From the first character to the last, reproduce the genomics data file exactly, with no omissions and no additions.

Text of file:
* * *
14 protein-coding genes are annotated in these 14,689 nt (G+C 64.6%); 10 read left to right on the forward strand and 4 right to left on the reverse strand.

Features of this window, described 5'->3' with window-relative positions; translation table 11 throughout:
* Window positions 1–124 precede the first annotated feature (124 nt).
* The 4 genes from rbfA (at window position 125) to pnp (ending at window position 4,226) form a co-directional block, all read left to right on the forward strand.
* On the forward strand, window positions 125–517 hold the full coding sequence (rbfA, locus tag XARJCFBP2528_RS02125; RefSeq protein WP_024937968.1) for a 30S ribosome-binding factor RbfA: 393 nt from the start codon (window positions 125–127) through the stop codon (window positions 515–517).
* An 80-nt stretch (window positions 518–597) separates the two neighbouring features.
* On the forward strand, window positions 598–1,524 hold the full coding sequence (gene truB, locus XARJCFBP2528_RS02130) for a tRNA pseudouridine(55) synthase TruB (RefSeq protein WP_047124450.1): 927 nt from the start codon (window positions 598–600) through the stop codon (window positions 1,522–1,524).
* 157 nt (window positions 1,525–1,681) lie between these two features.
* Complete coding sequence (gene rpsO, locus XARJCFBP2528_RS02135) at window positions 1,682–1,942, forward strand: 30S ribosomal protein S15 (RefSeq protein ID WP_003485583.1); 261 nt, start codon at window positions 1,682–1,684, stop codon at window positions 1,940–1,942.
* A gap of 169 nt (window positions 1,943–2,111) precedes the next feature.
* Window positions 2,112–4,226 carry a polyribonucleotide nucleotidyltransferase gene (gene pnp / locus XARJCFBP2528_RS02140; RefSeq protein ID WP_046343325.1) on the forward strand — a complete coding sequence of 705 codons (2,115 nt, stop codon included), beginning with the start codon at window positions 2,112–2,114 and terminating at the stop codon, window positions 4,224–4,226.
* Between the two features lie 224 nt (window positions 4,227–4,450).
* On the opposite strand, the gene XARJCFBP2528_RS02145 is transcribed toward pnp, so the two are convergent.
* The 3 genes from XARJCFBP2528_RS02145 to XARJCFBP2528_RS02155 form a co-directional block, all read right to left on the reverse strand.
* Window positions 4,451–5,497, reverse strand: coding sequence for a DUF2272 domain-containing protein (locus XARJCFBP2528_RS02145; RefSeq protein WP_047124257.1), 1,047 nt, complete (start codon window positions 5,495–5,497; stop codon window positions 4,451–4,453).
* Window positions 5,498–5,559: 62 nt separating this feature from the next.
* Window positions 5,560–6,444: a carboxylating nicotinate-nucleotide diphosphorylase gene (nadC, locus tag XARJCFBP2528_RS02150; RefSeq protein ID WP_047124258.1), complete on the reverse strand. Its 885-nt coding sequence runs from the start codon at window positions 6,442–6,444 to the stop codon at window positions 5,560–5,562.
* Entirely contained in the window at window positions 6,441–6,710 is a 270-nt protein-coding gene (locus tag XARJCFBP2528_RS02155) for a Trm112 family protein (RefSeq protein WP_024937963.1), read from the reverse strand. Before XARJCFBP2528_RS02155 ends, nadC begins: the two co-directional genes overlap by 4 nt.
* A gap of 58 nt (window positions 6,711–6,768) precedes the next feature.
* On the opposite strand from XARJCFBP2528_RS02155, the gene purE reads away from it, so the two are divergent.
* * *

14 protein-coding genes are annotated in these 14,689 nt (G+C 64.6%); 10 read left to right on the forward strand and 4 right to left on the reverse strand.

Features of this window, described 5'->3' with window-relative positions; translation table 11 throughout:
* Window positions 1–124 precede the first annotated feature (124 nt).
* The 4 genes from rbfA (at window position 125) to pnp (ending at window position 4,226) form a co-directional block, all read left to right on the forward strand.
* On the forward strand, window positions 125–517 hold the full coding sequence (rbfA, locus tag XARJCFBP2528_RS02125; RefSeq protein WP_024937968.1) for a 30S ribosome-binding factor RbfA: 393 nt from the start codon (window positions 125–127) through the stop codon (window positions 515–517).
* An 80-nt stretch (window positions 518–597) separates the two neighbouring features.
* On the forward strand, window positions 598–1,524 hold the full coding sequence (gene truB, locus XARJCFBP2528_RS02130) for a tRNA pseudouridine(55) synthase TruB (RefSeq protein WP_047124450.1): 927 nt from the start codon (window positions 598–600) through the stop codon (window positions 1,522–1,524).
* 157 nt (window positions 1,525–1,681) lie between these two features.
* Complete coding sequence (gene rpsO, locus XARJCFBP2528_RS02135) at window positions 1,682–1,942, forward strand: 30S ribosomal protein S15 (RefSeq protein ID WP_003485583.1); 261 nt, start codon at window positions 1,682–1,684, stop codon at window positions 1,940–1,942.
* A gap of 169 nt (window positions 1,943–2,111) precedes the next feature.
* Window positions 2,112–4,226 carry a polyribonucleotide nucleotidyltransferase gene (gene pnp / locus XARJCFBP2528_RS02140; RefSeq protein ID WP_046343325.1) on the forward strand — a complete coding sequence of 705 codons (2,115 nt, stop codon included), beginning with the start codon at window positions 2,112–2,114 and terminating at the stop codon, window positions 4,224–4,226.
* Between the two features lie 224 nt (window positions 4,227–4,450).
* On the opposite strand, the gene XARJCFBP2528_RS02145 is transcribed toward pnp, so the two are convergent.
* The 3 genes from XARJCFBP2528_RS02145 to XARJCFBP2528_RS02155 form a co-directional block, all read right to left on the reverse strand.
* Window positions 4,451–5,497, reverse strand: coding sequence for a DUF2272 domain-containing protein (locus XARJCFBP2528_RS02145; RefSeq protein WP_047124257.1), 1,047 nt, complete (start codon window positions 5,495–5,497; stop codon window positions 4,451–4,453).
* Window positions 5,498–5,559: 62 nt separating this feature from the next.
* Window positions 5,560–6,444: a carboxylating nicotinate-nucleotide diphosphorylase gene (nadC, locus tag XARJCFBP2528_RS02150; RefSeq protein ID WP_047124258.1), complete on the reverse strand. Its 885-nt coding sequence runs from the start codon at window positions 6,442–6,444 to the stop codon at window positions 5,560–5,562.
* Entirely contained in the window at window positions 6,441–6,710 is a 270-nt protein-coding gene (locus tag XARJCFBP2528_RS02155) for a Trm112 family protein (RefSeq protein WP_024937963.1), read from the reverse strand. Before XARJCFBP2528_RS02155 ends, nadC begins: the two co-directional genes overlap by 4 nt.
* A gap of 58 nt (window positions 6,711–6,768) precedes the next feature.
* On the opposite strand from XARJCFBP2528_RS02155, the gene purE reads away from it, so the two are divergent.